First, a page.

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Published On: Thu, Nov 2nd, 2017

Reps urge FG to engage experts in destroying illegal refineries

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By Umar Muhammad Puma

The House of Representatives mandated its joint Committees to interface with relevant security agencies on destruction of illegal refineries.
The committees are Petroleum Resources (Upstream and Downstream), Environment, Habitat, Army, Navy, Interior, Niger Delta and Legislative Compliance.
The committees and security agencies will ensure that officials of relevant ministries, departments and agencies (MDAs) are involved in the process of destroying illegal refineries and boats laden with petroleum products in the country.
This resolution followed a motion movec by Rep. Owoidighe Ekpoattai (Akwa/Ibom-PDP) on the “need for security agencies to involve experts in the destruction of illegal refineries and boats laden with petroleum products to prevent environmental degradation.”
Moving the motion, Ekpoattai said the process will guarantee retrieval of stolen crude oil, avoid spillage, either on land or water as well as minimize economic losses and avoid pollution and degradation of the environment.
She explained that the increase in illegal oil refineries in the creeks of the Niger Delta had become alarming.
The lawmaker said that the increase also added a new twist to the economic and security challenges confronting the nation, even with the plan of turning them to modular refineries.
Ekpoattai explained that the quest to acquire crude oil illegally by non-professionals was devastating the environment, destroying wild and aquatic lives as well as stunting the economic development of the nation.
She stressed that this had resulted in an estimated loss of 10.9 billion dollars between 2009 and 2011.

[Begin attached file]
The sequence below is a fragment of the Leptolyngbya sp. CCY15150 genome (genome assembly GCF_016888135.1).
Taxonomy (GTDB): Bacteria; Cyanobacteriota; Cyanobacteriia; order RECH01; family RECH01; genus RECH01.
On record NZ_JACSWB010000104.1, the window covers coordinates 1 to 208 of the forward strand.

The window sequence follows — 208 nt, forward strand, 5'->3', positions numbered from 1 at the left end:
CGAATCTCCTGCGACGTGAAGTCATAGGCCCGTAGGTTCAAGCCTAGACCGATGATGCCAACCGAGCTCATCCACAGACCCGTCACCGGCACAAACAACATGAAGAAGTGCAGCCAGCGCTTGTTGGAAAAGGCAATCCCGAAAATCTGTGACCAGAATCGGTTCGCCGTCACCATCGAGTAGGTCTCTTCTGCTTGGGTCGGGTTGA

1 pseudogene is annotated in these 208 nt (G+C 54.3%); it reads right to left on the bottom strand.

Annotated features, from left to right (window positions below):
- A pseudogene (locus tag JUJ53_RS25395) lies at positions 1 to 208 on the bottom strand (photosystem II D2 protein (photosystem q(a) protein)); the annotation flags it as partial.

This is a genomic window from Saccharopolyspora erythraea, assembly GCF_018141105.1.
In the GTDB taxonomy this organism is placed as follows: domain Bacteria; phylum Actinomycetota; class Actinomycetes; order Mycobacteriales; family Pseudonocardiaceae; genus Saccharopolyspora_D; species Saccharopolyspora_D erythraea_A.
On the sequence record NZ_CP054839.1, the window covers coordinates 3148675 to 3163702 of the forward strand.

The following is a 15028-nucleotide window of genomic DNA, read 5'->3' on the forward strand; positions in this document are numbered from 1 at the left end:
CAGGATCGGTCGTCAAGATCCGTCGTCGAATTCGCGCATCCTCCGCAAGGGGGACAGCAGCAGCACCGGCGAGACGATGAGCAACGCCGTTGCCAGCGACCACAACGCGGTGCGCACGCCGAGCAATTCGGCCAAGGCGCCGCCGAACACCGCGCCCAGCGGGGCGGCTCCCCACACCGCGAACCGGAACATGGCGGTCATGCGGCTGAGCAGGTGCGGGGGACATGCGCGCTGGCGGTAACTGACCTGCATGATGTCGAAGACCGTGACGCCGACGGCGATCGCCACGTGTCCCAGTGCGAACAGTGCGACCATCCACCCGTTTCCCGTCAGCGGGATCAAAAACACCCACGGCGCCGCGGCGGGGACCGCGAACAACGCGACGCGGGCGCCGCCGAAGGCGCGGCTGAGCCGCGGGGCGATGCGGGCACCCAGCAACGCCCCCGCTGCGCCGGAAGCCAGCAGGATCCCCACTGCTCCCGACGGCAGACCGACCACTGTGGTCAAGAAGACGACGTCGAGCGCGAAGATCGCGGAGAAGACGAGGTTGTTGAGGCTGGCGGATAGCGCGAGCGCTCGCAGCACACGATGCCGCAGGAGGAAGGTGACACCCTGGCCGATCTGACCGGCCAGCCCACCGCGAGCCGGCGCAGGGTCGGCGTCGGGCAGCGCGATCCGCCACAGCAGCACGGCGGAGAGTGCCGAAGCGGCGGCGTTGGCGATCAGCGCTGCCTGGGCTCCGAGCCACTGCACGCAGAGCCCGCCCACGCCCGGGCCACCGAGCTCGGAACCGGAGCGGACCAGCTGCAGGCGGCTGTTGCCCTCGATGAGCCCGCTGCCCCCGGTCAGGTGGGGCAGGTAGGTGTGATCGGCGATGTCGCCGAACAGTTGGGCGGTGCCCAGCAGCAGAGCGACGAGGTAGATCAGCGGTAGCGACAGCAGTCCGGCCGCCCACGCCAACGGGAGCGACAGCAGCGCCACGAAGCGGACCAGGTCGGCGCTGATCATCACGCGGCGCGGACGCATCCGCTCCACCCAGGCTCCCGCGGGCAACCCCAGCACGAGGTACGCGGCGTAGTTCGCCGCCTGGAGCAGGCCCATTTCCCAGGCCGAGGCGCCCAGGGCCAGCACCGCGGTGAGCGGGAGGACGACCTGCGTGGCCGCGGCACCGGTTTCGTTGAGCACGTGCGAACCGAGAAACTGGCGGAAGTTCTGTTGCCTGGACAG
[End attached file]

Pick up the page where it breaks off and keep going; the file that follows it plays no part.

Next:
“Section 20 of the Constitution of the Federal Republic of Nigeria, 1999 provides that the State shall protect and improve the environment and safeguard the water, air, land, forest and wildlife of Nigeria while section 2 of the Environmental Impact Assessment Act, Cap E12, Laws of the Federation of Nigeria, 2004 also provides for restriction on public or private projects without prior consideration of their impact or effects on the environment,’’ she said.
She emphasised that in a bid to curb the menace of illegal refineries, the Nigerian Security and Civil Defence Corps, the Nigerian Army and the Nigerian Navy had collectively destroyed at least 280 illegal refineries.
She added that they had collectively destroyed barges loaded with petroleum products and secured the conviction of 40 perpetrators out of the 118 arrests made in the last one year in the Niger Delta region.
Ekpoattai expressed concern that in spite of the commendable efforts of the various security agencies to curb the menace of illegal refineries, the methods adopted in the destruction of those refineries endangered the environment of the region.
She said it also had negative effect on the general health and well-being of the people because of wastes emanating from the destroyed refineries and barges washed into the creeks and the ocean.
According to her, failure by security agents to involve experts in carrying out the destruction of the refineries poses environmental hazards just as the existence and operation of those illegal refineries themselves.
Supporting the motion, Rep. Henry Ofongo (Bayelsa-PDP) said that soldiers, who were not experts in engineering, environmental or petroleum issues destroying the illegal refineries were causing more harm and damage to the affected areas.
He said that such operations should be strictly carried out by professionals and not any other individual or groups.
Also in her contribution, Rep. Joan Mrakpor (Delta-PDP) argued that the motion was timely because since the military carry out its operations every other day, it was good to take precaution now to avoid causing other hazards to the people in the oil region.
Deputy speaker, Mr Yussuff Lasun in his contribution advocated for the engagement of those running legal refineries in the Niger Delta in the process.
He said that this will enable them come out with better ways of making use of the refineries instead of destroying them.
The motion was unanimously adopted when it was put to a voice vote by the Speaker, Mr Yakubu Dogara.

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